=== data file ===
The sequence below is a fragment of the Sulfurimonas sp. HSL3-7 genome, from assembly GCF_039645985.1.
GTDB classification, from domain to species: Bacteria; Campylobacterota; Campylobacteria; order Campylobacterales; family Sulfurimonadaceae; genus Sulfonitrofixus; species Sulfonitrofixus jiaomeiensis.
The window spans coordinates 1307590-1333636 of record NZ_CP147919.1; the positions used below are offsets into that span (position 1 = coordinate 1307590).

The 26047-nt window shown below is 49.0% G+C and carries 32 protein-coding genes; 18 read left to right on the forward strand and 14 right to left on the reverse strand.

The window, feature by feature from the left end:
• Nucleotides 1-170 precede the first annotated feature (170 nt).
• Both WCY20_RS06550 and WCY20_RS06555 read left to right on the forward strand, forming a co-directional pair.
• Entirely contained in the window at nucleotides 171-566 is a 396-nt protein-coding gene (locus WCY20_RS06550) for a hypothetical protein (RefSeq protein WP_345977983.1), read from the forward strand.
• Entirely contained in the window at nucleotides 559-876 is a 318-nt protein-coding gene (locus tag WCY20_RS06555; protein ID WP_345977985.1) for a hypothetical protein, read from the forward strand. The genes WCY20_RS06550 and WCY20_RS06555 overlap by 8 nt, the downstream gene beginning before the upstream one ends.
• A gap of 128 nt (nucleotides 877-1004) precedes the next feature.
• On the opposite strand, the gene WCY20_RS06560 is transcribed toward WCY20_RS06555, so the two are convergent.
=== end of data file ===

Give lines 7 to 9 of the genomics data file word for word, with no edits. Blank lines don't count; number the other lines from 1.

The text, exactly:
• Both WCY20_RS06550 and WCY20_RS06555 read left to right on the forward strand, forming a co-directional pair.
• Entirely contained in the window at nucleotides 171-566 is a 396-nt protein-coding gene (locus WCY20_RS06550) for a hypothetical protein (RefSeq protein WP_345977983.1), read from the forward strand.
• Entirely contained in the window at nucleotides 559-876 is a 318-nt protein-coding gene (locus tag WCY20_RS06555; protein ID WP_345977985.1) for a hypothetical protein, read from the forward strand. The genes WCY20_RS06550 and WCY20_RS06555 overlap by 8 nt, the downstream gene beginning before the upstream one ends.